Take the 2-minute tour ×
Stack Overflow is a question and answer site for professional and enthusiast programmers. It's 100% free, no registration required.

See this image enter image description here or here http://cl.ly/image/0a2R2V0C1y2l

We have a div that uses this image as background-image

    display: inline-block;
    position: relative;
    top: 10px; left: 0; right: 0; bottom: 0;
    background-image: url(../img/header-back.png);
    height: 47px;
    width: 899px;
    float: right;   

It has rounded corners and gradient.

We will be putting in other html like text, more div elements and image buttons inside the div.

Is there a way for me not to use an image for the speech bubble but use html5/css3 techniques?

share|improve this question

2 Answers 2

up vote 1 down vote accepted

Check this live demo

And here is the code:

.header_background {
    position: relative;
    background: #FFF;
    background-image: url(data:image/svg+xml;base64,PHN2ZyB4bWxucz0iaHR0cDovL3d3dy53My5vcmcvMjAwMC9zdmciIHdpZHRoPSIxMDAlIiBoZWlnaHQ9IjEwMCUiPjxsaW5lYXJHcmFkaWVudCBpZD0iZzEiIGdyYWRpZW50VW5pdHM9InVzZXJTcGFjZU9uVXNlIiB4MT0iMCUiIHkxPSIwJSIgeDI9IjAlIiB5Mj0iMTAwJSI+PHN0b3Agb2Zmc2V0PSIwLjUiIHN0b3AtY29sb3I9IiNGRkZGRkYiLz48c3RvcCBvZmZzZXQ9IjEiIHN0b3AtY29sb3I9IiNDQ0NDQ0MiLz48L2xpbmVhckdyYWRpZW50PjxyZWN0IHg9IjAiIHk9IjAiIHdpZHRoPSIxMDAlIiBoZWlnaHQ9IjEwMCUiIGZpbGw9InVybCgjZzEpIiAvPjwvc3ZnPg==);
    background-image: -webkit-gradient(linear, center top, center bottom, color-stop(50%, #FFFFFF), color-stop(100%, #CCCCCC));
    background-image: -webkit-linear-gradient(top, #FFFFFF 50%, #CCCCCC 100%);
    background-image: -moz-linear-gradient(top, #FFFFFF 50%, #CCCCCC 100%);
    background-image: -ms-linear-gradient(top, #FFFFFF 50%, #CCCCCC 100%);
    background-image: -o-linear-gradient(top, #FFFFFF 50%, #CCCCCC 100%);
    background-image: linear-gradient(to bottom, #FFFFFF 50%, #CCCCCC 100%);
    border: 1px solid #CCC;
.header_background:after, .header_background:before {
    right: 100%;
    border: solid transparent;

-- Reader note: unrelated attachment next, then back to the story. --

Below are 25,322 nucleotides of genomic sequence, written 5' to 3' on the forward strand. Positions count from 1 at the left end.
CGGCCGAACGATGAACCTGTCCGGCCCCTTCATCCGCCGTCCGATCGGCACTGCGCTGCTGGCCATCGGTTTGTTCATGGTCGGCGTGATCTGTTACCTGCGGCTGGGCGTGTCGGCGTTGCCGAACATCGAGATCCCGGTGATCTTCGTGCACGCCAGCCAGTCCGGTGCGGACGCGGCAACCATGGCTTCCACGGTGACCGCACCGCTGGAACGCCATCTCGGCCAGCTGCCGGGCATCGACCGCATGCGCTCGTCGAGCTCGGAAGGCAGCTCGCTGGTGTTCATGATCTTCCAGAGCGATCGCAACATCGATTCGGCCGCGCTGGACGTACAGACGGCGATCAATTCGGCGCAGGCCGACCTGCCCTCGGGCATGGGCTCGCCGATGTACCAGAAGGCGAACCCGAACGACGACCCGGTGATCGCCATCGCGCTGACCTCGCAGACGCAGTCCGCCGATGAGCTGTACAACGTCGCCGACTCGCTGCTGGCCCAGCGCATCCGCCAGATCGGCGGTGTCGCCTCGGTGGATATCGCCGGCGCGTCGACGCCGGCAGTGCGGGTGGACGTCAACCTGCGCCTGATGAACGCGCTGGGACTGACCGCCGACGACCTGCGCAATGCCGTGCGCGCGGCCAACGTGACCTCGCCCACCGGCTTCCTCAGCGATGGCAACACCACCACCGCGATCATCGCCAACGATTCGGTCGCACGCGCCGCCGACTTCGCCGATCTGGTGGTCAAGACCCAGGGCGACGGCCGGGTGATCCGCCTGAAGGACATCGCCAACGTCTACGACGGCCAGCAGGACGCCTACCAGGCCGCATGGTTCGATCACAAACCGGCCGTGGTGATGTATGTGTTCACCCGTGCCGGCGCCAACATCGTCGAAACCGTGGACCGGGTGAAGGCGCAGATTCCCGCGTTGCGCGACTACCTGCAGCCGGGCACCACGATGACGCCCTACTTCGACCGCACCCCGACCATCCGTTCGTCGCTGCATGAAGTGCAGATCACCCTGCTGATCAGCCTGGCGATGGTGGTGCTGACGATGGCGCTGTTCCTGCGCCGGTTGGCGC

content: " ";
    height: 0;
    width: 0;
    position: absolute;

.header_background:after {
    border-right-color: #FFF;
    border-width: 5px;
    top: 50%;
    margin-top: -5px;
.header_background:before {
    border-width: 6px;
    top: 50%;
    margin-top: -6px;

I've used this online gradient maker tool, css arrow please and modified a little bit.

data:image/svg+xml;base64,...etc... is an inline SVG image, encoded on base64. This will render the gradient on IE9, which doesn't support any pure CSS3 gradient feature.

Actually it is supported by other modern browsers (FF13+, Opera12+), but as Lea Verou reported it's slower than pure CSS3 gradients, that's why you still need the other declarations.

For IE8, you can use a gradient filter:

filter: progid:DXImageTransform.Microsoft.gradient( startColorstr='#feffff', endColorstr='#eeeeee',GradientType=0 );

Which is pretty straight-forward (GradientType=0 means vertical, if you change it to 1 you'll have an horizontal gradient). The problem is that it's supported by IE9 too! So to avoid overlapping you need to use conditional comments.

In this specific case i suggest you ... to not give a damn about IE8. It'll just display a white background (that's why i added background:#FFF; as the first declaration) which is totally fine.

share|improve this answer
hi there, why is it that you have background-image: url(data.. in your .header_background class? –  Kim Stacks Sep 26 '12 at 11:56
@kimsia check my edit ;) –  Giona Sep 26 '12 at 12:29
Thank you @GionaF. I have managed to take your links and mixed and matched with css code from css-tricks.com/examples/ShapesOfCSS/#. In the end, I got what I wanted. I even have decided not to support IE9. –  Kim Stacks Sep 27 '12 at 1:31

We can achieve no-image background by using HTML5+CSS3.

See the tutorial for bubble and gradient background CSS tricks. It will help you.

share|improve this answer

Your Answer


By posting your answer, you agree to the privacy policy and terms of service.

Not the answer you're looking for? Browse other questions tagged or ask your own question.